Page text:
In September, Awá peoples highlighted the continuing humanitarian crisis and violence affecting them because of the presence of illegal armed actors on Indigenous reserves in Nariño and Putumayo departments.
In July, the Special Jurisdiction for Peace (JEP) announced the opening of Case 11, relating to sexual violence, grave violations of reproductive rights and violence motivated by the sexual orientation and/or gender identity of the victims in the context of the armed conflict.
The Feminicides Observatory reported that there were 557 feminicides in 2022.
Victims of gender-based violence, including sexual violence, by state officials in the context of the 2021 national strike faced continuing obstacles in accessing justice and reparation.1
Sexual and reproductive rights
A ruling by the Constitutional Court in February decriminalized abortion up to the 24th week of pregnancy. The historic decision came in response to a lawsuit filed by the Causa Justa movement.
The Truth Commission’s final report recognized that grave violations of reproductive rights, including forced abortions, forced sterilizations and forced contraception, had occurred in the context of the armed conflict. The report recommended that the state avoid restarting aerial fumigation programmes to eradicate illicit crops using the herbicide glyphosate as it has negative effects on people’s reproductive health.
LGBTI people’s rights
According to the NGO Caribe Afirmativo, between January and July, 15 gay men were killed and LGBTI people faced heightened risks in the city of Medellín.
The JEP opened an investigation (Case 7) into sexual crimes and discrimination against forcibly recruited LGBTI children and adolescents during the armed conflict.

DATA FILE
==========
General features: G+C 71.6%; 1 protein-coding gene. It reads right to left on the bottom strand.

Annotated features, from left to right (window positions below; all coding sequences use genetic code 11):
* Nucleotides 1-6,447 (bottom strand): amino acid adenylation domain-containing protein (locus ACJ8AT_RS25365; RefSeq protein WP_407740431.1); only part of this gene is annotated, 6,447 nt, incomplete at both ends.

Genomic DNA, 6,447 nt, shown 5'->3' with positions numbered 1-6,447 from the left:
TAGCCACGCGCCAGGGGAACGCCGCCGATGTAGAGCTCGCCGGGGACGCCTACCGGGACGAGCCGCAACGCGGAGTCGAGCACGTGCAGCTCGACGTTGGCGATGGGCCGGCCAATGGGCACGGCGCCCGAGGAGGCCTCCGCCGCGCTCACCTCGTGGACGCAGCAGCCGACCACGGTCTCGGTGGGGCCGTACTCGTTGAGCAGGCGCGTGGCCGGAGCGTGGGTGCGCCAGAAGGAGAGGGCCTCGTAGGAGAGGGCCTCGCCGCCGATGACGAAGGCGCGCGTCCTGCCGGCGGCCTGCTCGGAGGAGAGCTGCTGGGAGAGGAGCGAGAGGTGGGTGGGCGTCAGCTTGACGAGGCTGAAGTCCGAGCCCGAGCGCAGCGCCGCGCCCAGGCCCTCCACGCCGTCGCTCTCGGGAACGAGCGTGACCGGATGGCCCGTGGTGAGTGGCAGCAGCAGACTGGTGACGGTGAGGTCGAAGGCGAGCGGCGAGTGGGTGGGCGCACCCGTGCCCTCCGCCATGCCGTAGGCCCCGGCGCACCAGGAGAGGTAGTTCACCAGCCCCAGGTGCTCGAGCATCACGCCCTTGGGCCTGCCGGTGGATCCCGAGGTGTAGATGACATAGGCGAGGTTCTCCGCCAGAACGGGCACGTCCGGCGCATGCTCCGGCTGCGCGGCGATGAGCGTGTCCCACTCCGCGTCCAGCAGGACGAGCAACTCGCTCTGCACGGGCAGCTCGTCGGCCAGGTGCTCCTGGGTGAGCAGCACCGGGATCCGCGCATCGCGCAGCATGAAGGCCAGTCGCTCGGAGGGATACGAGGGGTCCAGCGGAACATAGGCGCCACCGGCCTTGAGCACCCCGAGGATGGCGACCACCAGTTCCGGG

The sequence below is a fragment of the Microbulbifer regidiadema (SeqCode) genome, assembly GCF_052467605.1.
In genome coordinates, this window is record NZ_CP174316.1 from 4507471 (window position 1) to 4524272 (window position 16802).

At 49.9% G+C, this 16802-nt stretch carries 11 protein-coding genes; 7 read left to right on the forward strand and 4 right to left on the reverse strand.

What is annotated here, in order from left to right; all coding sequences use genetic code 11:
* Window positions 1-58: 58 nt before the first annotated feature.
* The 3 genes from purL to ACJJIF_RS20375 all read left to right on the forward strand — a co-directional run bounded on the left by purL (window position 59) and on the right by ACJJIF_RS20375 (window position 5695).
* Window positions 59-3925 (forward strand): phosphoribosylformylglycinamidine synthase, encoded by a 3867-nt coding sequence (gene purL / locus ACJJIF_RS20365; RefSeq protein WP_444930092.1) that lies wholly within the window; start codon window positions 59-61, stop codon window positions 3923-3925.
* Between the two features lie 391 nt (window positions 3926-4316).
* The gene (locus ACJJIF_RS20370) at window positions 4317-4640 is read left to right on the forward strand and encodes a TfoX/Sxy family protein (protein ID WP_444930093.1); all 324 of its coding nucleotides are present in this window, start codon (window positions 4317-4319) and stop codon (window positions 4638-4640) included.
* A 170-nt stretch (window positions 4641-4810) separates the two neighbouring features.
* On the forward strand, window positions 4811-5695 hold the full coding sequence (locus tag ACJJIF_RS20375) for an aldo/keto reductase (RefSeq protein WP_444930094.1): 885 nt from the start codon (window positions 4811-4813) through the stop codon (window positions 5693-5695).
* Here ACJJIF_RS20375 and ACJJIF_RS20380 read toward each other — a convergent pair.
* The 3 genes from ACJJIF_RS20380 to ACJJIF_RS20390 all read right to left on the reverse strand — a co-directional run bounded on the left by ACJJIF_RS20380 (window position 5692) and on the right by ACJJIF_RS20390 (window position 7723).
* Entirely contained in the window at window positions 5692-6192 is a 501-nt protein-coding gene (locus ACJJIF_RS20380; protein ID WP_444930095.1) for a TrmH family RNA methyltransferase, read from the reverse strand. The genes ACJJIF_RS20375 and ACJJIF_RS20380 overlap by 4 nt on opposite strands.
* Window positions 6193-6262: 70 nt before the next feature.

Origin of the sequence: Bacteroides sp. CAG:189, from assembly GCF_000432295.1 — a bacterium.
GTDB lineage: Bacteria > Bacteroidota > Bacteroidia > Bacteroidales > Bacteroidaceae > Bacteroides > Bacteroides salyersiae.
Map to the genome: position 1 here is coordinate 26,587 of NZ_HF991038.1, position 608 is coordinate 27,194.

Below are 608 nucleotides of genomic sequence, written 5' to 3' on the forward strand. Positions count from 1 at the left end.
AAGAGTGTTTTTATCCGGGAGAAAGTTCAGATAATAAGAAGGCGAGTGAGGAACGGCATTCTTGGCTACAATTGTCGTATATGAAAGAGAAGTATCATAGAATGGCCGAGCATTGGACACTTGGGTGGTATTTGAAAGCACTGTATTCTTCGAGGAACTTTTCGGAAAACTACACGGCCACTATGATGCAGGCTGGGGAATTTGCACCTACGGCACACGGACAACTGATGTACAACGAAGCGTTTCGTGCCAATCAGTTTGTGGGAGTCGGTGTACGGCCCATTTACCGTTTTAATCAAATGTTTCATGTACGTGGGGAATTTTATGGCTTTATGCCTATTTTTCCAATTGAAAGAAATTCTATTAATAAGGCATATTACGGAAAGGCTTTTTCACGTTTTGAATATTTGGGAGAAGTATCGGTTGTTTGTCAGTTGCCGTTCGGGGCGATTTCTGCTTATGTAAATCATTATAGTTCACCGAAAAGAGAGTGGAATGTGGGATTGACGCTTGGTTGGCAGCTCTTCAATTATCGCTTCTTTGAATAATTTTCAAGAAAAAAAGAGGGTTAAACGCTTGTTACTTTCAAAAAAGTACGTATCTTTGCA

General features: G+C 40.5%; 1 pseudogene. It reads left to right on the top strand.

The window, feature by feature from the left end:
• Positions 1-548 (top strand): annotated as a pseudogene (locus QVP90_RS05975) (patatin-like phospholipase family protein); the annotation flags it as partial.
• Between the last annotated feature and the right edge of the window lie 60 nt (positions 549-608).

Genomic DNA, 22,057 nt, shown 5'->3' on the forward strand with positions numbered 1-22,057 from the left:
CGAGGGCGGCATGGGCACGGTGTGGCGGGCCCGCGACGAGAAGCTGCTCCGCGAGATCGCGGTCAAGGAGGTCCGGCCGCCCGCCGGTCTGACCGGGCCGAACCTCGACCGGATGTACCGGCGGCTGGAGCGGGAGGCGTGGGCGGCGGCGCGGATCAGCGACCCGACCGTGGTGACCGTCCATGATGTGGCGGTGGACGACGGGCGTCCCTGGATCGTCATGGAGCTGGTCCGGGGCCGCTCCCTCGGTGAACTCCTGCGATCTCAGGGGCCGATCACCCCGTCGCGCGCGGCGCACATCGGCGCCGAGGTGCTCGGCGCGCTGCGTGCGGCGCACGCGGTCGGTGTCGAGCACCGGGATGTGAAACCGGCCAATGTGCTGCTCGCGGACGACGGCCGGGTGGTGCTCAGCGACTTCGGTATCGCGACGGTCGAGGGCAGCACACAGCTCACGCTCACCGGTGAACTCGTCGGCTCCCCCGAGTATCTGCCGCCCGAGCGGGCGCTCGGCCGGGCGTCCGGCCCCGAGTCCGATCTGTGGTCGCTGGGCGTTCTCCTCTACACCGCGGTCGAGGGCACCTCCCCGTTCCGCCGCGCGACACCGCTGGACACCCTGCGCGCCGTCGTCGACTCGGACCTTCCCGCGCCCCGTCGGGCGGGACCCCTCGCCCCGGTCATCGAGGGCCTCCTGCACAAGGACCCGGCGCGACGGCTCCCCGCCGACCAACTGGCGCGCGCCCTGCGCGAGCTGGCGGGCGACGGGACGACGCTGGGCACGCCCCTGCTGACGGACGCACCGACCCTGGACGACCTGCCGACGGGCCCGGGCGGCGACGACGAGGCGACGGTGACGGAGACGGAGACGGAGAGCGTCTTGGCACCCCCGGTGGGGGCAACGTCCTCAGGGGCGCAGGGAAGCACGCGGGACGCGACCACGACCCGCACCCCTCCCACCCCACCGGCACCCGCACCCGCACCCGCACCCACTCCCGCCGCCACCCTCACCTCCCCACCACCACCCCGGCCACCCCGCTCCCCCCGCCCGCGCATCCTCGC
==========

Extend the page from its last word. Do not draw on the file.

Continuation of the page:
The Constitutional Court recognized a non-binary gender marker for ID registration, establishing legal precedent for gender diversity.
In March, lesbian rights defender Paola Andrea Jaraba Martínez faced violence and threats, allegedly related to her sexual orientation and work in Córdoba department.
According to the NGO Trans Action and Support Group (GAAT), between January and August, 16 trans women were killed in Colombia.
Human rights defenders
Human rights defenders continued to face attacks, threats and harassment because of their work. Defenders of the land, territory and environment were particularly at risk.
In February, several human rights defenders in the Magdalena Medio region were targeted in a pamphlet circulated by an armed group calling itself the United Self-defence Forces of Colombia. The pamphlet referred to human rights defenders as military targets and gave them and their families 48 hours to leave the area or face the consequences. Targeted defenders included Carolina Agón Ramón Abril. Ten days later, Yuvelis Natalia Morales, a 21-year-old environmental defender, was forced to flee Colombia after her home was broken into.